You might argue that they use hand-to-hand techniques for other goals and you’d be right. But when exactly does a civilian need for instance sentry removal techniques for self-defense?

 

The myth of authenticity

When you read those book and video advertisements, the ad copy suggest you get the authentic combat system as taught to that particular elite unit. If you think about it in light of what I wrote here above, that should strike you as strange. Why would a civilian learn techniques that were never meant to be used outside of a military context?

To illustrate this context, take a look a this video featuring W.E. Fairbairn, who is one of the fathers of modern combatives.

 

In the beginning of the video, the context and goals of these techniques are explained clearly:

It’s simply a matter of killed or be killed.

The student is taught the gentle art of murder.

The technique of killing or crippling his opponent with his two hands, at close quarters.

As a civilian, you are only allowed to use lethal force under very specific circumstances, as I explained above. If your first instinct in a self-defense situation is to cripple or kill your aggressor, get ready to spend time in jail.

That said: is lethal force sometimes necessary? Yes, of course.

Would military hand-to-hand combat systems be useful then? Yes they would, they work real well for that.

So why not use them?

Because the vast majority of self-defense situations do not require lethal force.

If you get in a shoving contest with some idiot you bumped into, you can’t just break his neck. If some idiot cuts you off in traffic over a perceived sleight and slaps you in the face, you can’t crush his trachea. Lethal force is not justified in those cases, so using it would be murder. Which is exactly what those combatives techniques are for, remember?

Many (but not all) instructors do realize this and water down what they teach. Some do so because they understand the difference between civilian and military contexts. Others do so because they don’t want to get sued by the relatives of somebody who gets killed by his student. So they teach “SAS-light” combatives instead of the original system. The most effective techniques are taken out or are changed to make them less lethal,adapting them to civilian needs. Then the curriculum is spread out over time to make sure you come back for more. But are you still learning an authentic military combatives system?

How would you know as that’s classified information?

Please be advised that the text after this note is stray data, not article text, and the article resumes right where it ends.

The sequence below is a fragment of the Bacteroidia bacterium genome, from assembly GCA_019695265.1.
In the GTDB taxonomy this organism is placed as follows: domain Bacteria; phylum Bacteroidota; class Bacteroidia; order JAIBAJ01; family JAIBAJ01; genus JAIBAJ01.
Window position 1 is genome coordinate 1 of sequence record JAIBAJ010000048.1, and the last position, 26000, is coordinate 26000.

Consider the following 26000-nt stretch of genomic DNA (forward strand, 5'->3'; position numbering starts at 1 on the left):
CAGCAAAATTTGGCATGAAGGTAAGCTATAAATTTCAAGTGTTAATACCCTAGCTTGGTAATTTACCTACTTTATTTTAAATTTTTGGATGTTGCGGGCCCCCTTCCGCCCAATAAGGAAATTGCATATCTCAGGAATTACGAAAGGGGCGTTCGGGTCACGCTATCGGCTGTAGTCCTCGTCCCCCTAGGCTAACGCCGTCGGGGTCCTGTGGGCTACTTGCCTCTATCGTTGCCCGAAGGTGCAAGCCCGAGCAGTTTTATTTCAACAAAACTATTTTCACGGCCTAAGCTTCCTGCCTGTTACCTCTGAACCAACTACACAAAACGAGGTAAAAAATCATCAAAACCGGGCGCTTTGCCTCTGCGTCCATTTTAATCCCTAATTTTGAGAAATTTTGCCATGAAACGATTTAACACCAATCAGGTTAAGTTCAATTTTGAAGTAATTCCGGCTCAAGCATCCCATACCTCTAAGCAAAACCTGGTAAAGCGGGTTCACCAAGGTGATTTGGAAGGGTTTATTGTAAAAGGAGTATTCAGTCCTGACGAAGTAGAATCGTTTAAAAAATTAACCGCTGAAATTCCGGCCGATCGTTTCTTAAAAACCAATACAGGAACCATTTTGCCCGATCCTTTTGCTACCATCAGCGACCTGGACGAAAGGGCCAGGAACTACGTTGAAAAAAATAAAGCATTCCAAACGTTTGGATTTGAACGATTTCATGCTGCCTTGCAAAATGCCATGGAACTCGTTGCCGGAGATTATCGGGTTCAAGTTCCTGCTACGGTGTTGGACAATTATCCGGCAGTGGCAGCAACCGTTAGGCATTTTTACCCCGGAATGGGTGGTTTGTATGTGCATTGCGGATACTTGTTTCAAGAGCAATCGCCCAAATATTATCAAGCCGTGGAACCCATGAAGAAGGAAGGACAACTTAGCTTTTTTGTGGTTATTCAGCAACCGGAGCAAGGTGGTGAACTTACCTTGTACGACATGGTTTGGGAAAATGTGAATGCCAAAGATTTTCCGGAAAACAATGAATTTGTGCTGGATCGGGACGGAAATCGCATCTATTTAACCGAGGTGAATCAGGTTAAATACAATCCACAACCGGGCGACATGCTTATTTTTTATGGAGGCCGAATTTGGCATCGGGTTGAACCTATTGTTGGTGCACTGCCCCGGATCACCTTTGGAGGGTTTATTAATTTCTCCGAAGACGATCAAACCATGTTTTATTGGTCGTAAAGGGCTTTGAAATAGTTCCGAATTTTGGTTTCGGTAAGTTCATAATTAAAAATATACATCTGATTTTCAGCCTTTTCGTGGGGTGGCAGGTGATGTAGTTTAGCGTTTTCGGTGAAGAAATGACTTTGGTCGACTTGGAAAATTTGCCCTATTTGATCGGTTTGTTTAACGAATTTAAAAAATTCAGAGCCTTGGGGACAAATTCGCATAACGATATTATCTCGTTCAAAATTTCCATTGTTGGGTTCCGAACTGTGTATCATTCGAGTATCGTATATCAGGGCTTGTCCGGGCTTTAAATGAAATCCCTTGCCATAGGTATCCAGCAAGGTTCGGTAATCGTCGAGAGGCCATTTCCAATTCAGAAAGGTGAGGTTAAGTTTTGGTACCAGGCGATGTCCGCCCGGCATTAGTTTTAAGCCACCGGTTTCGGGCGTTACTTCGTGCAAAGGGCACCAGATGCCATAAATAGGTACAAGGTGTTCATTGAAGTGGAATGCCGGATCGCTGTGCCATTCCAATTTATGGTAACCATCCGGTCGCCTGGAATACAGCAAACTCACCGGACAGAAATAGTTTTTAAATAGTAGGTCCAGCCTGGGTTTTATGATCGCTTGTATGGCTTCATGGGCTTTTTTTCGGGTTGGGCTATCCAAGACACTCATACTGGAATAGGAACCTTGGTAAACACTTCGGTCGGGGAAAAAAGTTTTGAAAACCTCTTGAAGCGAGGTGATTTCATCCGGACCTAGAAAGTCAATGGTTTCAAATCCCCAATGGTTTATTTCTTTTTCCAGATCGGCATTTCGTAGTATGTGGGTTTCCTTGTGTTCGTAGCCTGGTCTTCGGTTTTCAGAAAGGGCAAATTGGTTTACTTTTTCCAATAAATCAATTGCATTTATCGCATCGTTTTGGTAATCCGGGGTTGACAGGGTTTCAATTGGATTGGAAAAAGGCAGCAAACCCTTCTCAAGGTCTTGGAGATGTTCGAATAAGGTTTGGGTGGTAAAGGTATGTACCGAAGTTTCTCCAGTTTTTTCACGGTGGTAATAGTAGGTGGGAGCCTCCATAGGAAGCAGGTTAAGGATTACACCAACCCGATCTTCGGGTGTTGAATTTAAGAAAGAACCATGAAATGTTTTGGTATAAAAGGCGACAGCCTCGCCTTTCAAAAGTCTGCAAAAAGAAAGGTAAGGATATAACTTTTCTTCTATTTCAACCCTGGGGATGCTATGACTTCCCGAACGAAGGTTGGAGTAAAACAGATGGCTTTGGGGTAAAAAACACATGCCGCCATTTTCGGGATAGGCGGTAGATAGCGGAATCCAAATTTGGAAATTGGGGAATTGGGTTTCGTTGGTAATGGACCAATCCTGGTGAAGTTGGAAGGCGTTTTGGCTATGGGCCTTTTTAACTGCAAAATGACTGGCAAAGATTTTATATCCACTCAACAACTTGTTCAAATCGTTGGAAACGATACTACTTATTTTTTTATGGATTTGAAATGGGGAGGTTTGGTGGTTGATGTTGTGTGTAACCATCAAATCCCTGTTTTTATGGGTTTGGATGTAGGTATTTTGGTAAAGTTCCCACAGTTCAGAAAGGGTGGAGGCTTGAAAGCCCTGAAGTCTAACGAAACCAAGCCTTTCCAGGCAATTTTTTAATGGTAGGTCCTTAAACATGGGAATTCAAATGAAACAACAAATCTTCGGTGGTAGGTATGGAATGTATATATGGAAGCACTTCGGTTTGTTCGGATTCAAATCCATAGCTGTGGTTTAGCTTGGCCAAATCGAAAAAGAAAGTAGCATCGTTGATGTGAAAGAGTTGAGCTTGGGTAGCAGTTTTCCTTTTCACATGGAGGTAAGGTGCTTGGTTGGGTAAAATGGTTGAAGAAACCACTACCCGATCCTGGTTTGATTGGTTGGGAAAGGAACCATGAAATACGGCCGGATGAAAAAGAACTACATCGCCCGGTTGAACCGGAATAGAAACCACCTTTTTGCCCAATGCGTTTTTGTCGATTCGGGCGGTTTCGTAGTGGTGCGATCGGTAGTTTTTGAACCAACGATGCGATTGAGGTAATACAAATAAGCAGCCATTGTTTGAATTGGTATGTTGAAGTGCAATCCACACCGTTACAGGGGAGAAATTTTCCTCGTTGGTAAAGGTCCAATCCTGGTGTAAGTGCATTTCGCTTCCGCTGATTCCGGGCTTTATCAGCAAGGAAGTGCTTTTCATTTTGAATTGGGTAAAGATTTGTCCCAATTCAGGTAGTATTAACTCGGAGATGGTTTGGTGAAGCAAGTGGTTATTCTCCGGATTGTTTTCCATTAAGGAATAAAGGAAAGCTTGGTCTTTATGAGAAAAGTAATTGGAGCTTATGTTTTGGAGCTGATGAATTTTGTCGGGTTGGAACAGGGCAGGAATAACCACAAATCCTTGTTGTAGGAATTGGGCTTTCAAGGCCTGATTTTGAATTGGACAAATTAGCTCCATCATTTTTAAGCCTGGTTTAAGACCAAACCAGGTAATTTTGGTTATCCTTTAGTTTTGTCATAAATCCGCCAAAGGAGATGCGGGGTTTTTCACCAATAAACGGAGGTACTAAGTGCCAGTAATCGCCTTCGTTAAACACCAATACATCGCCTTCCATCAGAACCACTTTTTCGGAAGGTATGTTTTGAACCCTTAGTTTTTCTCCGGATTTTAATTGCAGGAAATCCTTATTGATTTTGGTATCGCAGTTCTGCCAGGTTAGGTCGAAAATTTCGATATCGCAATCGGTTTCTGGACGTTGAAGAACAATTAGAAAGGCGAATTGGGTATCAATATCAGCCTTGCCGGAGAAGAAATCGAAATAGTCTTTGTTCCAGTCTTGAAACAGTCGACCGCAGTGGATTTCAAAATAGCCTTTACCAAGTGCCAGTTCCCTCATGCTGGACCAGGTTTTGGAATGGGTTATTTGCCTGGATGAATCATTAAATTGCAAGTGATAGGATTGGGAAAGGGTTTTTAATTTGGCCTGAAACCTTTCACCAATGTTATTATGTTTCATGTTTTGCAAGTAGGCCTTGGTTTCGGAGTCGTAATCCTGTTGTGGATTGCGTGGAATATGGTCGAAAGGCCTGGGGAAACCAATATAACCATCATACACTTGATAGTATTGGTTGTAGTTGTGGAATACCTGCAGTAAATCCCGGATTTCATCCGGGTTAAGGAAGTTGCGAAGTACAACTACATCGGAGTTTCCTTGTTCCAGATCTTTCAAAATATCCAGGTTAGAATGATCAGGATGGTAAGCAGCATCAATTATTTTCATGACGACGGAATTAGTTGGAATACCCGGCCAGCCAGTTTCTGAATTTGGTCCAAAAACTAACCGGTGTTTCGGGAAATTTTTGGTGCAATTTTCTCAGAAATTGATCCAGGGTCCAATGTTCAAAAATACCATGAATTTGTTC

Another aspect of this is how the military sometimes uses outside experts for its training needs. These experts have certain skills the military finds interesting and valuable so they get invited to teach those special units. So in a literal sense, that expert can then claim his system is used by that elite unit. And he’d be right in claiming so. The issue with that is that he’s rarely the only one who gets invited. Other experts get invited too and can make the same claim, so which system is that elite unit using then during its missions? Probably a blend of all the pieces they liked and tested, along with modifications they figured out themselves.

But once again, that specific information is usually classified so who knows?

 

Conclusion

Let me repeat that I have absolutely nothing against military hand-to-hand combat systems. They are great and work impressively well for their intended goal. It just strikes me as wrong to think these systems can be transposed from a war zone into daily civilian life without problems.

Combative techniques and systems are tools. Tools that need to be used appropriately, which is exactly what elite soldiers do: they prepare their missions extensively and select the tools they need for the job. You could do worse than follow their lead and ask yourself these two questions another highly trained professional friend of mine would suggest you ponder:

1) What is your mission?

My answer: to come home safe and sound to my family every day.

2) Which tools do you need for your mission?

My answer: a mix of awareness, avoidance, evasion, de-escalation, non-lethal techniques and a small fraction of lethal ones.

 

You need to formulate your own answers but once you do, my friend would say:

Do not abandon the mission.

To which I’d add:

Do not abandon the mission, even if you have the coolest tools to do so.